The Five Most Critical Steps to Protect Reputations During Litigation
POSTED ON April 18

Crisis sometimes happens fast. Other times, it has been brewing for a while and there is much that can be done in advance before it becomes public or otherwise known by your stakeholders.

There are so many things that can be done to plan and prepare, manage and then rehabilitate after a crisis – which often includes litigation – but there are certain critical things that must be done.

Here are the five (5) most critical things we think should be done to protect reputations in the midst of crisis, especially those involving legal issues.

1.  Determine your objectives. There are usually several moving pieces to deal with in a crisis. It’s critical to assess what is most at risk and needs immediate attention first. While all your stakeholders will need attention and focus at some point, figure out who you must reach first. Consider your highest priorities and most important objectives, and then plan to protect and take care of them. Some areas to consider:

  • Business continuity
  • Customer/client/patient/other stakeholder health, safety, services, investments
  • Regulatory issues
  • Public support: maintain, restore trust
  • Organizational Leadership: from the C-Suite to the Boardroom
  • Employee morale/productivity

2.  Be prepared for social media. Social media is its own beast and can make even the most contained crises spin out of control. Social media is:

  • Fast-moving
  • A space where anyone has a voice
  • Difficult to control
  • An incomplete platform, one-sided
  • A lot of information, often irrelevant

Handled correctly, social media can be a great tool for getting your message out, even in the face of negative content leveled directly against you. If managing a crisis on social media is new to your organization, get help. There are more ways to get it wrong than there are to get it right.

3.  Careful disclosing of information. This is a tricky one, as we have seen over and over again with large organizations covering up facts and providing incomplete or misleading information. Some tips on getting out the right information in a way that is transparent but protective of organization:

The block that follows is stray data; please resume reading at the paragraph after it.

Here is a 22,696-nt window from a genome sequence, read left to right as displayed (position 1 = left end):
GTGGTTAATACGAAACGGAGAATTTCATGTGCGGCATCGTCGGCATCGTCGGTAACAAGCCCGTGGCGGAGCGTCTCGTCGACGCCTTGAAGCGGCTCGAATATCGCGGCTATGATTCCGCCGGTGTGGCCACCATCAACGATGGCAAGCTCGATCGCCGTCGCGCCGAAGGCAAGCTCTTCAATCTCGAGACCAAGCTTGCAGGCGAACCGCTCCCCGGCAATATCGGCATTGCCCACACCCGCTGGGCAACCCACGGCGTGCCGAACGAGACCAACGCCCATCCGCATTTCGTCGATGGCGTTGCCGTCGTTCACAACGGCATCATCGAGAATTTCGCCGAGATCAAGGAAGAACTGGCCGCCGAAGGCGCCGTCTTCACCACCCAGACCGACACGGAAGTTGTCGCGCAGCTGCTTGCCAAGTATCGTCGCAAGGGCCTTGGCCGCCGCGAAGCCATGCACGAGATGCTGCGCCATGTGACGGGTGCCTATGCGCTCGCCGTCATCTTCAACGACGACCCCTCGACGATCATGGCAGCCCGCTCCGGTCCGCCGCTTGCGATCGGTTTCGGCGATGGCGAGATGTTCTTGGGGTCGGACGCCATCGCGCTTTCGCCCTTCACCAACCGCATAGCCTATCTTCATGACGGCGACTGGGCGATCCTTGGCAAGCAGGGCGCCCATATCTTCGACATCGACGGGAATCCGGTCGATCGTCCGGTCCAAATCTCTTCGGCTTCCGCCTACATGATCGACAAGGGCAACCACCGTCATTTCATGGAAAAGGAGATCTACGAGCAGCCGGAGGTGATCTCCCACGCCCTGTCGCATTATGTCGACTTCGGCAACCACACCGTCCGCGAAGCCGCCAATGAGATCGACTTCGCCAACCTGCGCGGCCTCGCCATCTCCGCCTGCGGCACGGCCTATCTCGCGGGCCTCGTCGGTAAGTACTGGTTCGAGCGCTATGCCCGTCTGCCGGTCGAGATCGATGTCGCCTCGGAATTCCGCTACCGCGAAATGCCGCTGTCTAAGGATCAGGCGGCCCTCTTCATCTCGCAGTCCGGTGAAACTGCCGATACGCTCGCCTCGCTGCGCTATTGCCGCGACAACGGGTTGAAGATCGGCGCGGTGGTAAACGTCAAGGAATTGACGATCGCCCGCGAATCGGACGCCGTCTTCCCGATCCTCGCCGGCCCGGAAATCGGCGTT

• Don’t over-disclose – TMI (too much information) is good for no one
  • What you say is discoverable
  • Generally no right to privacy in social media disclosures
  • Verify facts and then stick to the facts
  • Don’t speculate

4.  Be empathetic. What we see companies missing a lot in crisis is a real focus on the victim or affected stakeholder (public or private). While there is a natural tendency to focus on how the problem will affect the organization – i.e., Will we be subject to a government investigation? Will we be fined? What is this going to cost us? – the initial focus must always be on those impacted by the issue. Ask yourself:

  • Who is impacted?
  • What are they losing sleep about at night?
  • What do they need to be made whole?
  • What are their long-term needs?
  • What needs to be done to earn back trust?

5.  Coordinate legal and public relations strategies. When legal and public relations intersect, there is a risk of focusing too much on legal interests, or too much on public perception. Both must be balanced. And both must be protected. Communications must be in plain English and avoid legalese always – the general public does not appreciate legalese the way we lawyers do.  At the same time, if legal issues or positions are not fully explained, it can cause confusion and distrust. Tread carefully here, and have your legal team coordinate with a PR pro who knows how to walk the line.

About the Author Stacy Bettison

Author Avatar A public relations expert and an experienced attorney, Stacy blends her unique expertise in public relations, journalism and media with her understanding of legal and business issues to bring valued counsel to clients facing reputation challenges during litigation.